In a patient with aortic stenosis, the aortic valve no longer opens fully. Its opening is restricted as the leaflets of the valve become stenosed (narrowed) over time. This makes it harder for your heart to pump blood through the valve and around your body. The narrower the valve, the harder the heart has to work and worse the symptoms are likely to be.
As the heart has to work a lot harder, symptoms include feeling out of breath and dizziness. These symptoms may become worse and eventually develop into heart failure. Some people also suffer from fainting and in some cases, it may lead to heart-stopping completely. However, with proper intervention, there is hope for heart valve patients.
- Grimard BH, Larson JM. Aortic Stenosis: Diagnosis and Treatment. Am Fam Physician 2008.
- Maganti K et al. Valvular Heart Disease: Diagnosis and Management. Mayo Clin Proc. 2010.
- Carabello BA. Introduction to aortic stenosis. Circ Res 2013.
WHAT HAPPENS WHEN SOMEONE HAS AORTIC STENOSIS?
Over time, the leaflets of your aortic valve become stiff, reducing their ability to fully open and close. When the leaflets don’t fully open. Your heart must work harder to push blood through the aortic valve to your body. Eventually, your heart gets weaker, increasing the risk of heart failure (your heart cannot supply enough blood to your body).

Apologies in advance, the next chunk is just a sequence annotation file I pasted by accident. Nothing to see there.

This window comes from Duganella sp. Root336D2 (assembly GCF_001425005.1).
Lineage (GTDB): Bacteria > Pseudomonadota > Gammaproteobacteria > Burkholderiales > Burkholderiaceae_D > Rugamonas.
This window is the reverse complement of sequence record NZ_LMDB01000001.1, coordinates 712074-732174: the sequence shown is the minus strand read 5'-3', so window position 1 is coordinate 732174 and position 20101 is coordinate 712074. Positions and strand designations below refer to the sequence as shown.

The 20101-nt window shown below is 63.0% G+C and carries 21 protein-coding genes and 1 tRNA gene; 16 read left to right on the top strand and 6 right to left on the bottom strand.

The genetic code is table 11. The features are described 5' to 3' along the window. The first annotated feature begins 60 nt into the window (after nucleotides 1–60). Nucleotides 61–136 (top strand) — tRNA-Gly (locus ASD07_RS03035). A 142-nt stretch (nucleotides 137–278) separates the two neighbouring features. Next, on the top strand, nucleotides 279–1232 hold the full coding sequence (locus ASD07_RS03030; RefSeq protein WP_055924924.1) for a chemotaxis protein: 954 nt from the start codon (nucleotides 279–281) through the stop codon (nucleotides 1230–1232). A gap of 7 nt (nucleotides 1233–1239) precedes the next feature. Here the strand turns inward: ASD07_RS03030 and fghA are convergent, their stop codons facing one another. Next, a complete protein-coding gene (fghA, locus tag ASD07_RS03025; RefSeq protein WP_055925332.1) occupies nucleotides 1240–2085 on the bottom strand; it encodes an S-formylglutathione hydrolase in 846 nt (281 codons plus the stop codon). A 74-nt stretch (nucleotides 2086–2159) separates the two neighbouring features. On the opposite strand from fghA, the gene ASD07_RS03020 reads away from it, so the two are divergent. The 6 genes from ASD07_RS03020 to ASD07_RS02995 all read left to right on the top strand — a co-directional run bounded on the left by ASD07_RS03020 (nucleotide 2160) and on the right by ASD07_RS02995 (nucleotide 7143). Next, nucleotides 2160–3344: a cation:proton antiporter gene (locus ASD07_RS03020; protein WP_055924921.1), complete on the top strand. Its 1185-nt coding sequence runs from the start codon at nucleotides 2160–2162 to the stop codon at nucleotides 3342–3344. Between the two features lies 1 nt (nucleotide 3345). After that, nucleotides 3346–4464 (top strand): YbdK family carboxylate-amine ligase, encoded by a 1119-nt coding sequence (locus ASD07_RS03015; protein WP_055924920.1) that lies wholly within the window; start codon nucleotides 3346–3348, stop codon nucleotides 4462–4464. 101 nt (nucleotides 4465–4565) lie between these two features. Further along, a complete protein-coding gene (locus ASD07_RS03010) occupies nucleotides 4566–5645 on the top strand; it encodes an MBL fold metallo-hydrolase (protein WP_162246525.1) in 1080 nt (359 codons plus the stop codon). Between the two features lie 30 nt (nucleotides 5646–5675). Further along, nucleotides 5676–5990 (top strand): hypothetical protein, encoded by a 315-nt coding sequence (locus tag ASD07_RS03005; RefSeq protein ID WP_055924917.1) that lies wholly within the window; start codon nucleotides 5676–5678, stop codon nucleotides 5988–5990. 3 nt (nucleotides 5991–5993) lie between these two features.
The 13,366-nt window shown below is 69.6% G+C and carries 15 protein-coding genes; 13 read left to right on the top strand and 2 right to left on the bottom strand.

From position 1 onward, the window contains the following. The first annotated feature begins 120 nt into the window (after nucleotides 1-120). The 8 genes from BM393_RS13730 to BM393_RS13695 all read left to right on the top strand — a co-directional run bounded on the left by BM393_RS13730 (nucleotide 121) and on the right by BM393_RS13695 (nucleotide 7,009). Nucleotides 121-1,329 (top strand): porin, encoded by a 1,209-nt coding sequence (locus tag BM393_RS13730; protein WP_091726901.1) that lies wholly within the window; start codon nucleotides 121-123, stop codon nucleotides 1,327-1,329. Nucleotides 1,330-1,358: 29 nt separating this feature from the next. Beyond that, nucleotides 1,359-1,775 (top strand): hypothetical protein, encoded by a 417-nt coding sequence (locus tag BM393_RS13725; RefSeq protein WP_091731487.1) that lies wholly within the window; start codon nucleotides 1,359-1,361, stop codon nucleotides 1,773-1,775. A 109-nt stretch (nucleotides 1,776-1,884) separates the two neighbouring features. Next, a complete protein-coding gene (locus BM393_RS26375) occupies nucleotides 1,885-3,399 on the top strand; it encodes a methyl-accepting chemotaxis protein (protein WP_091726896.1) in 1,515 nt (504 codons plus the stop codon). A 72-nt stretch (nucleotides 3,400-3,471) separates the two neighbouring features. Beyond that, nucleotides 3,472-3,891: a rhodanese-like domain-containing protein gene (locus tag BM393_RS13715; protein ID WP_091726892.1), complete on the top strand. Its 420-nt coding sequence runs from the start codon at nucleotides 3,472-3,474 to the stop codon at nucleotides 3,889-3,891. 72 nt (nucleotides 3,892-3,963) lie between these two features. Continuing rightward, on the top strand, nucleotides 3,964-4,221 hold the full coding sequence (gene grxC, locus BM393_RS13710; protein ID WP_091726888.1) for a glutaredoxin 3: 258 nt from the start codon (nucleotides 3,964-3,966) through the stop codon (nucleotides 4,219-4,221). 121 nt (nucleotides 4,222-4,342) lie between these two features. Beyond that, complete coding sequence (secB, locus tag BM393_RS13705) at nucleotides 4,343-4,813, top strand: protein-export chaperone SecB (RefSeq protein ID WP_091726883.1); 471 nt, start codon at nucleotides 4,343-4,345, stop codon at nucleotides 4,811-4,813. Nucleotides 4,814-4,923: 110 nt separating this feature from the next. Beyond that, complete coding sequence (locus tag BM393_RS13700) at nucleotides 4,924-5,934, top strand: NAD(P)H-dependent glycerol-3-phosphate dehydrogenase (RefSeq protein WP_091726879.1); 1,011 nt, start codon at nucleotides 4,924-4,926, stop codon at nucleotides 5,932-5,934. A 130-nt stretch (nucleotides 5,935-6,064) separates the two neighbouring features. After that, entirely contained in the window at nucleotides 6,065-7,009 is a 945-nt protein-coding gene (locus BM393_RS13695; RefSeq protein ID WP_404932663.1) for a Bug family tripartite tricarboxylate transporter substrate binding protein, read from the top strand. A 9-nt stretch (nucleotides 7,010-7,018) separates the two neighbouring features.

Although not everyone will have symptoms, the condition will get worse over time. The only effective way to treat severe aortic stenosis is to replace the aortic valve. This can be done through TAVR or open-heart surgery.
WHAT SHOULD I DO IF I THINK I HAVE AORTIC STENOSIS?
You should probably start by first seeing your family doctor or cardiologist who may then refer you to a multidisciplinary Heart team. Before your appointment, check with your family members to find out if any close relatives have been diagnosed with cardiac disease, knowing as mush as possible about your family’s health history will help your doctor make informed decisions.
SEVERE AORTIC STENOSIS HAS A WORSE PROGNOSIS THAN MANY METASTATIC CANCERS
5-year survival rate (distant metastasis) of lung cancer, colorectal, breast cancer, ovarian cancer and prostate cancer compared to severe inoperable aortic stenosis.
TIMELY INTERVENTION IS CRITICAL; TIMELY RECOVERY IS IMPORTANT
Without proper and timely intervention, your patient may die within 2 years.
Significant improvement in quality of life scores, as early as 30 days, may be an important factor to your severe aortic stenosis patients. Thus, the rapid recovery time and return to daily activities seen with TAVR is highlighted.
- Otto CM. Timing of aortic valve surgery. Heart. 2000;84:211-21. 2.Otto, C. VALVE DISEASE: Timing of aortic valve surgery.Heart. 2000
- Using constant hazard ratio. Data on file